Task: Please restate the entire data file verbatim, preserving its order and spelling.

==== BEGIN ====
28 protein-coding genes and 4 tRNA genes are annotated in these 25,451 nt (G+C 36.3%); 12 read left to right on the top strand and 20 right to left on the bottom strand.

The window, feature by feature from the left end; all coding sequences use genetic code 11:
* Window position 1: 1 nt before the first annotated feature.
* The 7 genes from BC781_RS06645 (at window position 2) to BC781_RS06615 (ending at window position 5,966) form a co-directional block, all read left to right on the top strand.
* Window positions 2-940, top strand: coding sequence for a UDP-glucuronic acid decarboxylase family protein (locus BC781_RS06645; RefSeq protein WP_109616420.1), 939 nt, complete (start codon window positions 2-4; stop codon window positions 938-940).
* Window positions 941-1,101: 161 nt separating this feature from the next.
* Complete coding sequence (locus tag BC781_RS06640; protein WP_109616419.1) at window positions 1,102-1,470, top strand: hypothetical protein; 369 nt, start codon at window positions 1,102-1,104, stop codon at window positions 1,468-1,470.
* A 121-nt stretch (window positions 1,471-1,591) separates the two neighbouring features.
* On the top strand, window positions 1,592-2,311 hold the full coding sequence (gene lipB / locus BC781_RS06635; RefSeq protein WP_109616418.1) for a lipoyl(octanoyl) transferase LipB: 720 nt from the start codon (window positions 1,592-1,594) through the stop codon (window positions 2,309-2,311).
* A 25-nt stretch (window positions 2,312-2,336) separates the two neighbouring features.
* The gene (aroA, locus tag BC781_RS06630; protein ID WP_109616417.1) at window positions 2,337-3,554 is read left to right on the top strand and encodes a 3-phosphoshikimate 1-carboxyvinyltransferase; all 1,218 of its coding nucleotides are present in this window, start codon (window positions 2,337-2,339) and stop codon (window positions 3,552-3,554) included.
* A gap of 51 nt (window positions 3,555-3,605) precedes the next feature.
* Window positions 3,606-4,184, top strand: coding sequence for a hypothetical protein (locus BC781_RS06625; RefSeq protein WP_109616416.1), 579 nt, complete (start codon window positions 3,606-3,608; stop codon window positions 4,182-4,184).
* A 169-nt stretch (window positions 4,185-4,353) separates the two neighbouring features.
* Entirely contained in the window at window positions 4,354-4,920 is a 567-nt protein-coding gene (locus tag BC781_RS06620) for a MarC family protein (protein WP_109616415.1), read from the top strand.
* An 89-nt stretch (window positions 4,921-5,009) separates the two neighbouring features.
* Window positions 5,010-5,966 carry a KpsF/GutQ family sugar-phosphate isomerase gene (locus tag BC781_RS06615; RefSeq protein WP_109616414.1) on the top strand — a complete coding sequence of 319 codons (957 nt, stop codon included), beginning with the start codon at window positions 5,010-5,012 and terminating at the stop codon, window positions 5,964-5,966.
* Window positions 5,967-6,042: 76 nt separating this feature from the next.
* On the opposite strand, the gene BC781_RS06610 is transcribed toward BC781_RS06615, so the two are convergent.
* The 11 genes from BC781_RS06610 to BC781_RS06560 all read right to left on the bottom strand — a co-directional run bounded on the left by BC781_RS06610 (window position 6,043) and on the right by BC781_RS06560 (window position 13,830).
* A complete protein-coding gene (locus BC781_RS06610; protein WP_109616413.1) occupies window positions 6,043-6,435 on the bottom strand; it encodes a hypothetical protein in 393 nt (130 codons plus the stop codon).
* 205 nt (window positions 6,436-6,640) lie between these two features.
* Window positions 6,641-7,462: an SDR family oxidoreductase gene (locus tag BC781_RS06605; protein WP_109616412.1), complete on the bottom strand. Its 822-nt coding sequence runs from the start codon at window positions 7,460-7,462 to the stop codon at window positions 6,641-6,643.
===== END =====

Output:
28 protein-coding genes and 4 tRNA genes are annotated in these 25,451 nt (G+C 36.3%); 12 read left to right on the top strand and 20 right to left on the bottom strand.

The window, feature by feature from the left end; all coding sequences use genetic code 11:
* Window position 1: 1 nt before the first annotated feature.
* The 7 genes from BC781_RS06645 (at window position 2) to BC781_RS06615 (ending at window position 5,966) form a co-directional block, all read left to right on the top strand.
* Window positions 2-940, top strand: coding sequence for a UDP-glucuronic acid decarboxylase family protein (locus BC781_RS06645; RefSeq protein WP_109616420.1), 939 nt, complete (start codon window positions 2-4; stop codon window positions 938-940).
* Window positions 941-1,101: 161 nt separating this feature from the next.
* Complete coding sequence (locus tag BC781_RS06640; protein WP_109616419.1) at window positions 1,102-1,470, top strand: hypothetical protein; 369 nt, start codon at window positions 1,102-1,104, stop codon at window positions 1,468-1,470.
* A 121-nt stretch (window positions 1,471-1,591) separates the two neighbouring features.
* On the top strand, window positions 1,592-2,311 hold the full coding sequence (gene lipB / locus BC781_RS06635; RefSeq protein WP_109616418.1) for a lipoyl(octanoyl) transferase LipB: 720 nt from the start codon (window positions 1,592-1,594) through the stop codon (window positions 2,309-2,311).
* A 25-nt stretch (window positions 2,312-2,336) separates the two neighbouring features.
* The gene (aroA, locus tag BC781_RS06630; protein ID WP_109616417.1) at window positions 2,337-3,554 is read left to right on the top strand and encodes a 3-phosphoshikimate 1-carboxyvinyltransferase; all 1,218 of its coding nucleotides are present in this window, start codon (window positions 2,337-2,339) and stop codon (window positions 3,552-3,554) included.
* A gap of 51 nt (window positions 3,555-3,605) precedes the next feature.
* Window positions 3,606-4,184, top strand: coding sequence for a hypothetical protein (locus BC781_RS06625; RefSeq protein WP_109616416.1), 579 nt, complete (start codon window positions 3,606-3,608; stop codon window positions 4,182-4,184).
* A 169-nt stretch (window positions 4,185-4,353) separates the two neighbouring features.
* Entirely contained in the window at window positions 4,354-4,920 is a 567-nt protein-coding gene (locus tag BC781_RS06620) for a MarC family protein (protein WP_109616415.1), read from the top strand.
* An 89-nt stretch (window positions 4,921-5,009) separates the two neighbouring features.
* Window positions 5,010-5,966 carry a KpsF/GutQ family sugar-phosphate isomerase gene (locus tag BC781_RS06615; RefSeq protein WP_109616414.1) on the top strand — a complete coding sequence of 319 codons (957 nt, stop codon included), beginning with the start codon at window positions 5,010-5,012 and terminating at the stop codon, window positions 5,964-5,966.
* Window positions 5,967-6,042: 76 nt separating this feature from the next.
* On the opposite strand, the gene BC781_RS06610 is transcribed toward BC781_RS06615, so the two are convergent.
* The 11 genes from BC781_RS06610 to BC781_RS06560 all read right to left on the bottom strand — a co-directional run bounded on the left by BC781_RS06610 (window position 6,043) and on the right by BC781_RS06560 (window position 13,830).
* A complete protein-coding gene (locus BC781_RS06610; protein WP_109616413.1) occupies window positions 6,043-6,435 on the bottom strand; it encodes a hypothetical protein in 393 nt (130 codons plus the stop codon).
* 205 nt (window positions 6,436-6,640) lie between these two features.
* Window positions 6,641-7,462: an SDR family oxidoreductase gene (locus tag BC781_RS06605; protein WP_109616412.1), complete on the bottom strand. Its 822-nt coding sequence runs from the start codon at window positions 7,460-7,462 to the stop codon at window positions 6,641-6,643.